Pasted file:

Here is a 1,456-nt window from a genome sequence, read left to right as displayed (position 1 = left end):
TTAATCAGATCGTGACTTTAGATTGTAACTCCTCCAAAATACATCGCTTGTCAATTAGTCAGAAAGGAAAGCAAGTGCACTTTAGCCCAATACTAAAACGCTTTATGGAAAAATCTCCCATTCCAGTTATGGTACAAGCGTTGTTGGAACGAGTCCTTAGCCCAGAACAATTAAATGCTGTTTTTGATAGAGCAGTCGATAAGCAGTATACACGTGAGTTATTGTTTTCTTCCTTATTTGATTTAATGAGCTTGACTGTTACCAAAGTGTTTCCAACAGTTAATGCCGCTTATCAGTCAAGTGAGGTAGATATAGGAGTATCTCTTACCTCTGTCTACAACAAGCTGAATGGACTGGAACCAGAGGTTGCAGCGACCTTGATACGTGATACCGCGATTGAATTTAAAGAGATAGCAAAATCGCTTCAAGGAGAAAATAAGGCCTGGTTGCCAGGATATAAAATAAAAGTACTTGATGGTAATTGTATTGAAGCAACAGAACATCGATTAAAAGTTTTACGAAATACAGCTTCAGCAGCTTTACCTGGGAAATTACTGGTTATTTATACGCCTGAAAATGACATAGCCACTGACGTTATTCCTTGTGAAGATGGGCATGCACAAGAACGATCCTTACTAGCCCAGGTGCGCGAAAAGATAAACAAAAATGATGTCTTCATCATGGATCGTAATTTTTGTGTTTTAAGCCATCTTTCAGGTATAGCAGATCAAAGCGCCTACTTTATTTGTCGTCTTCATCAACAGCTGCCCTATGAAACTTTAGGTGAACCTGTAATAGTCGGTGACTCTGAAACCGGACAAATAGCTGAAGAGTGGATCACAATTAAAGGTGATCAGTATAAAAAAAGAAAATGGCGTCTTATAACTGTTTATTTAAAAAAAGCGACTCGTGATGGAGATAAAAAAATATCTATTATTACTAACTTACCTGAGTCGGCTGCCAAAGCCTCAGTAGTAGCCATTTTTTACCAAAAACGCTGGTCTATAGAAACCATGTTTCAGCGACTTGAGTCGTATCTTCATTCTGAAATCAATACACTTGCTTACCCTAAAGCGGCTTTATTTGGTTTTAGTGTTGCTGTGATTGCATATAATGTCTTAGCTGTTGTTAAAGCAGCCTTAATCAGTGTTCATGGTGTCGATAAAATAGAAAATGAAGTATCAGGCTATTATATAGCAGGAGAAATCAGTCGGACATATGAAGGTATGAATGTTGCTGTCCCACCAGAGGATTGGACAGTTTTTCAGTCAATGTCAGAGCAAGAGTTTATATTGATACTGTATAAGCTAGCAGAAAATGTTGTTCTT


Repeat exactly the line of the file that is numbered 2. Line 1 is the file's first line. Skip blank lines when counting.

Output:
TTAATCAGATCGTGACTTTAGATTGTAACTCCTCCAAAATACATCGCTTGTCAATTAGTCAGAAAGGAAAGCAAGTGCACTTTAGCCCAATACTAAAACGCTTTATGGAAAAATCTCCCATTCCAGTTATGGTACAAGCGTTGTTGGAACGAGTCCTTAGCCCAGAACAATTAAATGCTGTTTTTGATAGAGCAGTCGATAAGCAGTATACACGTGAGTTATTGTTTTCTTCCTTATTTGATTTAATGAGCTTGACTGTTACCAAAGTGTTTCCAACAGTTAATGCCGCTTATCAGTCAAGTGAGGTAGATATAGGAGTATCTCTTACCTCTGTCTACAACAAGCTGAATGGACTGGAACCAGAGGTTGCAGCGACCTTGATACGTGATACCGCGATTGAATTTAAAGAGATAGCAAAATCGCTTCAAGGAGAAAATAAGGCCTGGTTGCCAGGATATAAAATAAAAGTACTTGATGGTAATTGTATTGAAGCAACAGAACATCGATTAAAAGTTTTACGAAATACAGCTTCAGCAGCTTTACCTGGGAAATTACTGGTTATTTATACGCCTGAAAATGACATAGCCACTGACGTTATTCCTTGTGAAGATGGGCATGCACAAGAACGATCCTTACTAGCCCAGGTGCGCGAAAAGATAAACAAAAATGATGTCTTCATCATGGATCGTAATTTTTGTGTTTTAAGCCATCTTTCAGGTATAGCAGATCAAAGCGCCTACTTTATTTGTCGTCTTCATCAACAGCTGCCCTATGAAACTTTAGGTGAACCTGTAATAGTCGGTGACTCTGAAACCGGACAAATAGCTGAAGAGTGGATCACAATTAAAGGTGATCAGTATAAAAAAAGAAAATGGCGTCTTATAACTGTTTATTTAAAAAAAGCGACTCGTGATGGAGATAAAAAAATATCTATTATTACTAACTTACCTGAGTCGGCTGCCAAAGCCTCAGTAGTAGCCATTTTTTACCAAAAACGCTGGTCTATAGAAACCATGTTTCAGCGACTTGAGTCGTATCTTCATTCTGAAATCAATACACTTGCTTACCCTAAAGCGGCTTTATTTGGTTTTAGTGTTGCTGTGATTGCATATAATGTCTTAGCTGTTGTTAAAGCAGCCTTAATCAGTGTTCATGGTGTCGATAAAATAGAAAATGAAGTATCAGGCTATTATATAGCAGGAGAAATCAGTCGGACATATGAAGGTATGAATGTTGCTGTCCCACCAGAGGATTGGACAGTTTTTCAGTCAATGTCAGAGCAAGAGTTTATATTGATACTGTATAAGCTAGCAGAAAATGTTGTTCTT